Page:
A simple cold, caught in the room with double windows, where the air and the people who saw him were filtered, as it were, the room he had not left since the middle of September — and James was in deep waters. A little cold, passing his little strength and flying quickly to his lungs. “He mustn’t catch cold,” the doctor had declared, and he had gone and caught it. When he first felt it in his throat he had said to his nurse — for he had one now —“There, I knew how it would be, airing the room like that!” For a whole day he was highly nervous about himself and went in advance of all precautions and remedies; drawing every breath with extreme care and having his temperature taken every hour. Emily was not alarmed.
But next morning when she went in the nurse whispered: “He won’t have his temperature taken.”
Emily crossed to the side of the bed where he was lying, and said softly, “How do you feel, James?” holding the thermometer to his lips. James looked up at her.
“What’s the good of that?” he murmured huskily; “I don’t want to know.”
Then she was alarmed. He breathed with difficulty, he looked terribly frail, white, with faint red discolorations. She had ‘had trouble’ with him, Goodness knew; but he was James, had been James for nearly fifty years; she couldn’t remember or imagine life without James — James, behind all his fussiness, his pessimism, his crusty shell, deeply affectionate, really kind and generous to them all!
All that day and the next he hardly uttered a word, but there was in his eyes a noticing of everything done for him, a look on his face which told her he was fighting; and she did not lose hope. His very stillness, the way he conserved every little scrap of energy, showed the tenacity with which he was fighting. It touched her deeply; and though her face was composed and comfortable in the sick-room, tears ran down her cheeks when she was out of it.
About tea-time on the third day — she had just changed her dress, keeping her appearance so as not to alarm him, because he noticed everything — she saw a difference. ‘It’s no use; I’m tired,’ was written plainly across that white face, and when she went up to him, he muttered: “Send for Soames.”
“Yes, James,” she said comfortably; “all right — at once.” And she kissed his forehead. A tear dropped there, and as she wiped it off she saw that his eyes looked grateful. Much upset, and without hope now, she sent Soames the telegram.
When he entered out of the black windy night, the big house was still as a grave. Warmson’s broad face looked almost narrow; he took the fur coat with a sort of added care, saying:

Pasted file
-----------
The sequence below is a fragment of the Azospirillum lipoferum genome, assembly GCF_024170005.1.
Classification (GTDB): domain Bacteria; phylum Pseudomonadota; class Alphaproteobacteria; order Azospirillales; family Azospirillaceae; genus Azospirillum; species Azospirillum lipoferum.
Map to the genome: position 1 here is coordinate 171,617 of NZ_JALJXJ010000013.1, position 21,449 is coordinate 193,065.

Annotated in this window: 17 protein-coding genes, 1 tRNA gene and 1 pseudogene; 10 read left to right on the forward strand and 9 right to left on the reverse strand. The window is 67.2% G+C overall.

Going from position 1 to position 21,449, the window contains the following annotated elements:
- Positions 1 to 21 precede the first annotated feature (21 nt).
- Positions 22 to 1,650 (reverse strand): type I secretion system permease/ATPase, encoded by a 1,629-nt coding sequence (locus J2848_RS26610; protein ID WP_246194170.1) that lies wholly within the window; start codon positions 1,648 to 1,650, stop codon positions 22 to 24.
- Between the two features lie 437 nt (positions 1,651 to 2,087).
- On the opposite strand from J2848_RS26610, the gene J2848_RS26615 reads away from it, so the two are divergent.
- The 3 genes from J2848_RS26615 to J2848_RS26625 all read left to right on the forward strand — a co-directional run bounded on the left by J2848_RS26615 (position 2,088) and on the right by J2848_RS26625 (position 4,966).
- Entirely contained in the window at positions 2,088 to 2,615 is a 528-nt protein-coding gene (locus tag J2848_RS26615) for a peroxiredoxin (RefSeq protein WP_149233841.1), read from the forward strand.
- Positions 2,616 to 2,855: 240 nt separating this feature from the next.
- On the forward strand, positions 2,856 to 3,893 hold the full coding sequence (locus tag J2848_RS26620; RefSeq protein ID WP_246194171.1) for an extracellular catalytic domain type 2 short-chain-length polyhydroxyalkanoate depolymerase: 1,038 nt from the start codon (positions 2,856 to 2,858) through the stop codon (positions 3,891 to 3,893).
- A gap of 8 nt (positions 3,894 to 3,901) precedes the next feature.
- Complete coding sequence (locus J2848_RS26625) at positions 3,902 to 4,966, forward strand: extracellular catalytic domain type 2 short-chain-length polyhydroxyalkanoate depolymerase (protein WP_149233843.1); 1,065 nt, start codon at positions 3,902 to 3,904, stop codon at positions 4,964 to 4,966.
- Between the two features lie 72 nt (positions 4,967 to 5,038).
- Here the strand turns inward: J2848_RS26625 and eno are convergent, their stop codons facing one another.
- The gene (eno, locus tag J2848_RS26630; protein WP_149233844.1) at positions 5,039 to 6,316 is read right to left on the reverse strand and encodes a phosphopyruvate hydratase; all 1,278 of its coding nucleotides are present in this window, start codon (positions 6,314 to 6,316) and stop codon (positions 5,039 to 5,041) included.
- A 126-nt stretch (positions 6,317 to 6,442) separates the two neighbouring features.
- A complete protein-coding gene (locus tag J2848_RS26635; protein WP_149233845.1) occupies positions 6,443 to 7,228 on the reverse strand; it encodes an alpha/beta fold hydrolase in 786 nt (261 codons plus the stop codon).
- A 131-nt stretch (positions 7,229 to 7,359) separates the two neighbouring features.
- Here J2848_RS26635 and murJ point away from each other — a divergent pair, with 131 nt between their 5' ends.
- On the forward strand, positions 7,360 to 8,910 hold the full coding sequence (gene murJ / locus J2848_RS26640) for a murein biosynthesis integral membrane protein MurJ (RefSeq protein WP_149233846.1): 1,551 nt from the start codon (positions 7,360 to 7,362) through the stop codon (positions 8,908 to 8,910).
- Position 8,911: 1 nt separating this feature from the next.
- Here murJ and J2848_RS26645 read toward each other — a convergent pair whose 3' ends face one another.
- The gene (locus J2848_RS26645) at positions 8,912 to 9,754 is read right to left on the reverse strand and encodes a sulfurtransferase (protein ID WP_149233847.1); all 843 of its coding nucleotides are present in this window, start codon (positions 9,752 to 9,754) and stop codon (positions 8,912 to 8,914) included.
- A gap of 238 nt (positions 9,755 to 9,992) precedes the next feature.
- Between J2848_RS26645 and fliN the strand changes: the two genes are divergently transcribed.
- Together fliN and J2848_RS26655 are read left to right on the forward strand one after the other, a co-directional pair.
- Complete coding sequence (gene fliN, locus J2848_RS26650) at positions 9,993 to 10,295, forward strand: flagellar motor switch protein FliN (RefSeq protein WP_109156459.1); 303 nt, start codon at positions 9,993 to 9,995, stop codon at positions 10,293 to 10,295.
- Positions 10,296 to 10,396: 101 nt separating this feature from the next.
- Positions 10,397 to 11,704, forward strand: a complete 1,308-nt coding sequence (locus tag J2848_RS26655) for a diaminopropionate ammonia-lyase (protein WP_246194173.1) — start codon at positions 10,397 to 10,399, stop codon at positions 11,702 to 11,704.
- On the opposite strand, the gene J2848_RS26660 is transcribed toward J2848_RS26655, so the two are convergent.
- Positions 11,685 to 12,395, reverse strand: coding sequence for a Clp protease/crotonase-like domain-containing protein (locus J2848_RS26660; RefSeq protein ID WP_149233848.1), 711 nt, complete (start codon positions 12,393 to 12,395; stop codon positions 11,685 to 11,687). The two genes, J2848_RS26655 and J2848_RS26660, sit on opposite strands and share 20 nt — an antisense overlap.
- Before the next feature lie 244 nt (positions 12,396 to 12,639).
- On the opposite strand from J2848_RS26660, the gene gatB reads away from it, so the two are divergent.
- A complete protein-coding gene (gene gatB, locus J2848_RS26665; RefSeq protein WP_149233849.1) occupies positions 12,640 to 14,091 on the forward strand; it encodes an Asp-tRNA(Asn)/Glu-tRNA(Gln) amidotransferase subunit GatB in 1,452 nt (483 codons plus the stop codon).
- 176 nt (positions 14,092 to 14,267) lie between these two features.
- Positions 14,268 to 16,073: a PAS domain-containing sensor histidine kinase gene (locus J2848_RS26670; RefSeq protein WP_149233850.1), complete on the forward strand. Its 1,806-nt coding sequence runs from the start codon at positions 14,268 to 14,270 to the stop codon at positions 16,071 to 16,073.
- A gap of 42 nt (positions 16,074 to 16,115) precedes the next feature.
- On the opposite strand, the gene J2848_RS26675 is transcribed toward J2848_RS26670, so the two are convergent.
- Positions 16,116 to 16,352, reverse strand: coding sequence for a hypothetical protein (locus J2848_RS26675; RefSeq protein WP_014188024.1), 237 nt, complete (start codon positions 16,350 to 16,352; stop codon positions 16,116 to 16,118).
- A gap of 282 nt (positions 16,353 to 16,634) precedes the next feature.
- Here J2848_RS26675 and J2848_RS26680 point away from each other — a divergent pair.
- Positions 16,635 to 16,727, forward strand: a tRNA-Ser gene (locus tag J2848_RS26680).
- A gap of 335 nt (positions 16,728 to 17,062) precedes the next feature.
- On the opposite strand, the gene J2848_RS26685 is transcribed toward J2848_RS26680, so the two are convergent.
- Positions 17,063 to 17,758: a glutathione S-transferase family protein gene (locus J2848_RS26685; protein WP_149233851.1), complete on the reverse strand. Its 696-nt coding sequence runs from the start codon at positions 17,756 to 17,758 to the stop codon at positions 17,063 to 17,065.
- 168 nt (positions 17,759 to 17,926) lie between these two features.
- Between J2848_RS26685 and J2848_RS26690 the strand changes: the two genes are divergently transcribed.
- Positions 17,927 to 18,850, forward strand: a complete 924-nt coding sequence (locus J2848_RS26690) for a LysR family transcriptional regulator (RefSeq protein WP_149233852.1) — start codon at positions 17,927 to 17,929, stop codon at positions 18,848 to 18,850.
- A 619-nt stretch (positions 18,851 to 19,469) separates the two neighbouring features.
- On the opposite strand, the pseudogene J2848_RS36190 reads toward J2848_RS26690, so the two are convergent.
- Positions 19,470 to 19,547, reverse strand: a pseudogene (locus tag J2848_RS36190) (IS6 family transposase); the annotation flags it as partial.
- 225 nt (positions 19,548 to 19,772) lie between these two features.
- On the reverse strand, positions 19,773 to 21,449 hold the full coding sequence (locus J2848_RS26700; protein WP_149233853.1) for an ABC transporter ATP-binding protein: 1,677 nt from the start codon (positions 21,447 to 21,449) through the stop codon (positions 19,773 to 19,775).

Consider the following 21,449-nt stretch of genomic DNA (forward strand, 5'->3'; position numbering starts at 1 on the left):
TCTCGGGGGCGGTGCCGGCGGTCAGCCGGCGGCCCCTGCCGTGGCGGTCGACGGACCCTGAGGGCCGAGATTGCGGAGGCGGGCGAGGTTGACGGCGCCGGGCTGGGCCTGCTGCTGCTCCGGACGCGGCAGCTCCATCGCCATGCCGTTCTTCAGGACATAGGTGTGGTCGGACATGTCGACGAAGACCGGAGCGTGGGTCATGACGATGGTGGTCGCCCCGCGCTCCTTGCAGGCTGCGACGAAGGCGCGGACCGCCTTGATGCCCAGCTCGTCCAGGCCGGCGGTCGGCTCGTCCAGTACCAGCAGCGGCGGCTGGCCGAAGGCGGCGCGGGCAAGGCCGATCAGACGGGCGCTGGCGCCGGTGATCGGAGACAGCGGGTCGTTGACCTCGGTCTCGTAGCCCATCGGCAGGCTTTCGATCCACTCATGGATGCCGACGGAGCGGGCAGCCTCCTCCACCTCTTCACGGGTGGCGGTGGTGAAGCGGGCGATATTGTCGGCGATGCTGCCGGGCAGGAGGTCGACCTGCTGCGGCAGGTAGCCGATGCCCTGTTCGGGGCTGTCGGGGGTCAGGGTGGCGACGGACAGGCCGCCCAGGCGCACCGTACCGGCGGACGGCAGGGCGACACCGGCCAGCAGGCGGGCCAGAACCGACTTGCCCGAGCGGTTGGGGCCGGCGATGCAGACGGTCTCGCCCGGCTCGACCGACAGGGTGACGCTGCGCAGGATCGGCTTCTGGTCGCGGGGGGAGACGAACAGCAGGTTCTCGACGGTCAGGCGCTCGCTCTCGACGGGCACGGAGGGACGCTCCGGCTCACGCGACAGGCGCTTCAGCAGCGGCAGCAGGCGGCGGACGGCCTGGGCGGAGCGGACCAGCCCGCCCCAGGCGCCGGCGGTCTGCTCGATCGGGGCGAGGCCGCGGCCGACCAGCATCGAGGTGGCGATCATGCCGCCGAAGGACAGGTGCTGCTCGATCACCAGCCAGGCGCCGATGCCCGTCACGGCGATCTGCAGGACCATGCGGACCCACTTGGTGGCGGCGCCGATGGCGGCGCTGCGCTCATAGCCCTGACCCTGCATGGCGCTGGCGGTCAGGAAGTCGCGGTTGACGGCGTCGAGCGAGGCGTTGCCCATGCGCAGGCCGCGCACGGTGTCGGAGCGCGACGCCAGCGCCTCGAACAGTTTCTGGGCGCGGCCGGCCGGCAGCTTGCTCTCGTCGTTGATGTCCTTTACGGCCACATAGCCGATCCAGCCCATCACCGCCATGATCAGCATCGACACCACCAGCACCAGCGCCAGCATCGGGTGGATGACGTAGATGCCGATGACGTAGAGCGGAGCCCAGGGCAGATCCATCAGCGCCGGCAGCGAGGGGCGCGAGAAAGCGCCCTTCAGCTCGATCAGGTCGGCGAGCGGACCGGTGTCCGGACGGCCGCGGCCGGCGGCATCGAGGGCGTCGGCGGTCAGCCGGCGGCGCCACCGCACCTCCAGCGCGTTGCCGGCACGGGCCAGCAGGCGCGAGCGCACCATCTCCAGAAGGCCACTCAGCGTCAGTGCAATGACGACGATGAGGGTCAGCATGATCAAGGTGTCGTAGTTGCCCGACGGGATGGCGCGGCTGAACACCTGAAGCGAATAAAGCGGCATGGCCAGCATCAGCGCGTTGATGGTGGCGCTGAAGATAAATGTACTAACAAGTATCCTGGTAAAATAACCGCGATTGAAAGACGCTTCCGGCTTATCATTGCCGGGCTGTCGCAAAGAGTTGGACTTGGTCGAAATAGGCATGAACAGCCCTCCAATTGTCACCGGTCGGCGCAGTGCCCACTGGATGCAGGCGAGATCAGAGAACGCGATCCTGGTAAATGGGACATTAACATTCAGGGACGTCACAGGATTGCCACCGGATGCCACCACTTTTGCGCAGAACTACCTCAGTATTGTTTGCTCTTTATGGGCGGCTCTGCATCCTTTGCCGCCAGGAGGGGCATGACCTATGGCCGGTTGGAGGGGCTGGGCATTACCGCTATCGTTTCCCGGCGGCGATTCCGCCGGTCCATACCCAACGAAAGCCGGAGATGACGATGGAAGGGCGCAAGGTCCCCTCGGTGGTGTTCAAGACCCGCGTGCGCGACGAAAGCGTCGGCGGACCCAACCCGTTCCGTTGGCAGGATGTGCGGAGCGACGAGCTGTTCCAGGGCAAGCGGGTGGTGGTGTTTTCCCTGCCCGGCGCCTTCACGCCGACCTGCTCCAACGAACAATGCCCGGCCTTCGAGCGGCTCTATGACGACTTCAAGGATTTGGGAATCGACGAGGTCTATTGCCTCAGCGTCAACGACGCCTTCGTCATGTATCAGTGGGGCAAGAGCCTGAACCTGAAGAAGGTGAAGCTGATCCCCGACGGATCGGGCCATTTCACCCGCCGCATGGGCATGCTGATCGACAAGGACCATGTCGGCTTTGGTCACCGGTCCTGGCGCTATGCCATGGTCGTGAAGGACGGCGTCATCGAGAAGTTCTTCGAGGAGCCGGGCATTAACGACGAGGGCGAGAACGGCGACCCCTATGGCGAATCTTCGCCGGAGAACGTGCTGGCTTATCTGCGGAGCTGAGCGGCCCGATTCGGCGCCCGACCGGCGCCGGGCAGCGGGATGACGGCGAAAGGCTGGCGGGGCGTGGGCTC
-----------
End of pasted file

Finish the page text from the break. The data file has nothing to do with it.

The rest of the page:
“Will you have a glass of wine, sir?”
Soames shook his head, and his eyebrows made enquiry.
Warmson’s lips twitched. “He’s asking for you, sir;” and suddenly he blew his nose. “It’s a long time, sir,” he said, “that I’ve been with Mr. Forsyte — a long time.”
Soames left him folding the coat, and began to mount the stairs. This house, where he had been born and sheltered, had never seemed to him so warm, and rich, and cosy, as during this last pilgrimage to his father’s room. It was not his taste; but in its own substantial, lincrusta way it was the acme of comfort and security. And the night was so dark and windy; the grave so cold and lonely!
He paused outside the door. No sound came from within. He turned the handle softly and was in the room before he was perceived. The light was shaded. His mother and Winifred were sitting on the far side of the bed; the nurse was moving away from the near side where was an empty chair. ‘For me!’ thought Soames. As he moved from the door his mother and sister rose, but he signed with his hand and they sat down again. He went up to the chair and stood looking at his father. James’ breathing was as if strangled; his eyes were closed. And in Soames, looking on his father so worn and white and wasted, listening to his strangled breathing, there rose a passionate vehemence of anger against Nature, cruel, inexorable Nature, kneeling on the chest of that wisp of a body, slowly pressing out the breath, pressing out the life of the being who was dearest to him in the world. His father, of all men, had lived a careful life, moderate, abstemious, and this was his reward — to have life slowly, painfully squeezed out of him! And, without knowing that he spoke, he said: “It’s cruel!”